Back in 2004, the Department of Homeland Security established the first National Cyber Security Awareness Month in October to raise awareness and understand how to recognize potential problems and protect our personal information.
Even back then, the danger of cyber attacks was evident. Hacking, malware, Trojan horses, worms, viruses and all kinds of other cyber attacks were taking place not only in large computer networks but against John Q. Public’s own computer as well.
The onslaught continues today, with the stakes higher and hackers becoming more and more sophisticated. President Obama said, “Cyber threats pose one of the greatest national security dangers the United States faces.”
Just think about it. Computers are such an integral part of everyone’s life today. Nearly everything we do requires a computer somewhere. Online shopping and traditional brick-and-mortar stores couldn’t function without a computer. Our energy grid is dependent upon computers. Our TV’s cable signal is now computerized. Nearly everyone carries a computer in their pocket, the mobile phone. Our automobiles rely on computers to operate efficiently. Even the IRS requires most tax return preparer’s to file electronically.
A quick poll of the office staff concluded that nearly one third (and possibly higher) of our calls are related to computerized scams of some kind. So, with October being National Cyber Security Awareness Month, we’ve come up with a list of things you should consider addressing.
1. Safeguard your privacy online. Purchase good antivirus and spyware services. Install a reliable pop up blocker. Also consider a utility program that will clean unwanted files from your computer.
2. Secure your mobile devices. Make sure your software is up-to-date. Install the latest operating systems. Consider making it necessary to use a password to unlock your phone or tablet. Turn off Wi-Fi if you’re not using it. Turn off cookies and autofill. Make sure you can trust the developers of the apps you’re installing.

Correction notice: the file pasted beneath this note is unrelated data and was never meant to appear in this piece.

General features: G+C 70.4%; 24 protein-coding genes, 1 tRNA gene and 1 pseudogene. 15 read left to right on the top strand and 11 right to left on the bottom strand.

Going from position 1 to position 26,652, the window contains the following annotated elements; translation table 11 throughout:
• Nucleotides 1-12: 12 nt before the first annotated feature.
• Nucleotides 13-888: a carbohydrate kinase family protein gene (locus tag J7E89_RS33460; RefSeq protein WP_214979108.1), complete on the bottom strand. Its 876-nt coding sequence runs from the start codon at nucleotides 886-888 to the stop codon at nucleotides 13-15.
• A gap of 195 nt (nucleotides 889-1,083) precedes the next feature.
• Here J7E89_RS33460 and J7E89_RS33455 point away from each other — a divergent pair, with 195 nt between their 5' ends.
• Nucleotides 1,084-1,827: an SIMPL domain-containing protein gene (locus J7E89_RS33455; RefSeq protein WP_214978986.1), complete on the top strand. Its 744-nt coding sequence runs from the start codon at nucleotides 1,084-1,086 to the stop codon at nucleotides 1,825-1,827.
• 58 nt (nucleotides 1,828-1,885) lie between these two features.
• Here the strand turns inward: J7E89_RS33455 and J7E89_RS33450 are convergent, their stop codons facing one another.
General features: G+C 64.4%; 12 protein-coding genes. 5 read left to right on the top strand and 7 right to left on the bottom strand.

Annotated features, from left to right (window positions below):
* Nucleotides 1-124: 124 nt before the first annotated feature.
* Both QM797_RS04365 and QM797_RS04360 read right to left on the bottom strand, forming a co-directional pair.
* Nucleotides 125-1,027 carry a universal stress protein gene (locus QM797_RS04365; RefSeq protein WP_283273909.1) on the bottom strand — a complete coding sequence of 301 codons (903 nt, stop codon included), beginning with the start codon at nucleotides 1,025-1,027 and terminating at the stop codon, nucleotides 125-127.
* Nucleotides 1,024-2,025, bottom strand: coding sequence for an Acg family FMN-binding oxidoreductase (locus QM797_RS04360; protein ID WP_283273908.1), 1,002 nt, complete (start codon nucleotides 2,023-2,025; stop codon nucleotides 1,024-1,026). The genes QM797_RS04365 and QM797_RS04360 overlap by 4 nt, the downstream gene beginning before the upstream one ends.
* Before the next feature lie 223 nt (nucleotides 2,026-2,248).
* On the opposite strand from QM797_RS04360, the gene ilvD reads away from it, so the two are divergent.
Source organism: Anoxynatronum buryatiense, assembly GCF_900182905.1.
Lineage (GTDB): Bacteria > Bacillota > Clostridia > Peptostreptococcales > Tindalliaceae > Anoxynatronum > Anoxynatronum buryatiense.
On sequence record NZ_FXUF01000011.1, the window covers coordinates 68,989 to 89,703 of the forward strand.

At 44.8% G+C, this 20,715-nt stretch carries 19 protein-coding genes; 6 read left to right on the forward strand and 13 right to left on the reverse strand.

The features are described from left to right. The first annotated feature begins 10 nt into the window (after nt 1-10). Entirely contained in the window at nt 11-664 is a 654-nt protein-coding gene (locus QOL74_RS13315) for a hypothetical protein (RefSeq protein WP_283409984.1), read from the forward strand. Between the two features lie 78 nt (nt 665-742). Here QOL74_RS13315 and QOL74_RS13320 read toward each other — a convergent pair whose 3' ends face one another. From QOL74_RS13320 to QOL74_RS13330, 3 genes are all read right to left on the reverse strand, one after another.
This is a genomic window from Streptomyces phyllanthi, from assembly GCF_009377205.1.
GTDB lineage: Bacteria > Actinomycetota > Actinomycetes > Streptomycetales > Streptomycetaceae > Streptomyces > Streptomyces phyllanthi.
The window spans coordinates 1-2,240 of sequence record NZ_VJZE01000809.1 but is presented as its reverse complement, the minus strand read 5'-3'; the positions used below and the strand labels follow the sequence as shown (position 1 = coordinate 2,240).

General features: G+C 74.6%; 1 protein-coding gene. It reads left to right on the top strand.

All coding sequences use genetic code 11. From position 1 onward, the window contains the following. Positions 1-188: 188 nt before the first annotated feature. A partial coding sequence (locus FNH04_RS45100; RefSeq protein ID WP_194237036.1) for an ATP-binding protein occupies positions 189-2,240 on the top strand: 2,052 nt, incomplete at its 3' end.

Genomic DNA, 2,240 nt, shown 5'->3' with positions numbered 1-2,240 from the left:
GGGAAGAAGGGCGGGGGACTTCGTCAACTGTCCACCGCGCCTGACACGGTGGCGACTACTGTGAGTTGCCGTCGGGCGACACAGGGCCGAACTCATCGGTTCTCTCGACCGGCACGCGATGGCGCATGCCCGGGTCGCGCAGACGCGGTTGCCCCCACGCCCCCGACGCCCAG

3. Don’t be caught by a “phishing” expedition. “Phishing” is email fraud from perpetrators sending out legitimate-looking emails that appear to be from well-known, trusted businesses. Those people “phishing” try to lure you into furnishing them with personal and financial information. Before you furnish any information to an unsolicited email, double check with the legitimate business to see if the email is real.
4. Prevent mobile device thefts. Never lay your phone down in public, even if you’re right there. Don’t text and walk at the same time. Thieves are very aware and adept at stealing phones from the unsuspecting and distracted. Hide your phone if you’re not using it. Don’t put it in your back pocket or the pocket of your jacket. Do not keep personal information in your phone. Again, password protect your device.
5. Have a backup plan. Backing up your data, whether on computer or mobile device, assures you will be able to recover and install vital information should your device be stolen or damaged.
6. Use strong passwords. Passwords should be a combination of uppercase and lowercase letters as well as numbers and characters such as $,!, %, etc. Never use the same password multiple times.
These are just a few cyber security precautions you should take. Protect yourself. Make every month National Cyber Security Awareness Month!
Cheryl Parson is president of the Better Business bureau serving West Central Ohio. The BBB may be found on the Internet at www.lima.bbb.org.